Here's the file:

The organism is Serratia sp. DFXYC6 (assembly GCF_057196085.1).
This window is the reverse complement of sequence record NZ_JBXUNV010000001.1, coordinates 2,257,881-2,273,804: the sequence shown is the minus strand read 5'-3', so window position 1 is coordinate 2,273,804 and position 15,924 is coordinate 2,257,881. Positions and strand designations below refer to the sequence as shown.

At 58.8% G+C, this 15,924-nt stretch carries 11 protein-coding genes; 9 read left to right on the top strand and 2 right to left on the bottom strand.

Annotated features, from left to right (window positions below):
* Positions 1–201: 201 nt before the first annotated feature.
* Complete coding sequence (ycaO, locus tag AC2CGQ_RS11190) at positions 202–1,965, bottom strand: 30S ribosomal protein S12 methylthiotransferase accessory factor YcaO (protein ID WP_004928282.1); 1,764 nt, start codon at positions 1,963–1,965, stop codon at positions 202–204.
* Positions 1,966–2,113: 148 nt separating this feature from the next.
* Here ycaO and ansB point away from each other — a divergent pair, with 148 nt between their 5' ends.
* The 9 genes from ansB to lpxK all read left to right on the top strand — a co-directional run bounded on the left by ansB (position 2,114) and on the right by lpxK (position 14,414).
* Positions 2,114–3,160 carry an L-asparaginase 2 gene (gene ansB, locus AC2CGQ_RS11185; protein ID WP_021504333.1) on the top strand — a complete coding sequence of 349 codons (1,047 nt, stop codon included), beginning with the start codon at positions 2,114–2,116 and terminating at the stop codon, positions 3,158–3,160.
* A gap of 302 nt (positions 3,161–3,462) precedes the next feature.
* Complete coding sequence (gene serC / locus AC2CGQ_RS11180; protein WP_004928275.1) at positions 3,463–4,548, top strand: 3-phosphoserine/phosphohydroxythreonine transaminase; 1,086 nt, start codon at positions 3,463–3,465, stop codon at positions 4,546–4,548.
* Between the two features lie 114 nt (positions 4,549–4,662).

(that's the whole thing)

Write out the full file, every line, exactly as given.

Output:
The organism is Serratia sp. DFXYC6 (assembly GCF_057196085.1).
This window is the reverse complement of sequence record NZ_JBXUNV010000001.1, coordinates 2,257,881-2,273,804: the sequence shown is the minus strand read 5'-3', so window position 1 is coordinate 2,273,804 and position 15,924 is coordinate 2,257,881. Positions and strand designations below refer to the sequence as shown.

At 58.8% G+C, this 15,924-nt stretch carries 11 protein-coding genes; 9 read left to right on the top strand and 2 right to left on the bottom strand.

Annotated features, from left to right (window positions below):
* Positions 1–201: 201 nt before the first annotated feature.
* Complete coding sequence (ycaO, locus tag AC2CGQ_RS11190) at positions 202–1,965, bottom strand: 30S ribosomal protein S12 methylthiotransferase accessory factor YcaO (protein ID WP_004928282.1); 1,764 nt, start codon at positions 1,963–1,965, stop codon at positions 202–204.
* Positions 1,966–2,113: 148 nt separating this feature from the next.
* Here ycaO and ansB point away from each other — a divergent pair, with 148 nt between their 5' ends.
* The 9 genes from ansB to lpxK all read left to right on the top strand — a co-directional run bounded on the left by ansB (position 2,114) and on the right by lpxK (position 14,414).
* Positions 2,114–3,160 carry an L-asparaginase 2 gene (gene ansB, locus AC2CGQ_RS11185; protein ID WP_021504333.1) on the top strand — a complete coding sequence of 349 codons (1,047 nt, stop codon included), beginning with the start codon at positions 2,114–2,116 and terminating at the stop codon, positions 3,158–3,160.
* A gap of 302 nt (positions 3,161–3,462) precedes the next feature.
* Complete coding sequence (gene serC / locus AC2CGQ_RS11180; protein WP_004928275.1) at positions 3,463–4,548, top strand: 3-phosphoserine/phosphohydroxythreonine transaminase; 1,086 nt, start codon at positions 3,463–3,465, stop codon at positions 4,546–4,548.
* Between the two features lie 114 nt (positions 4,549–4,662).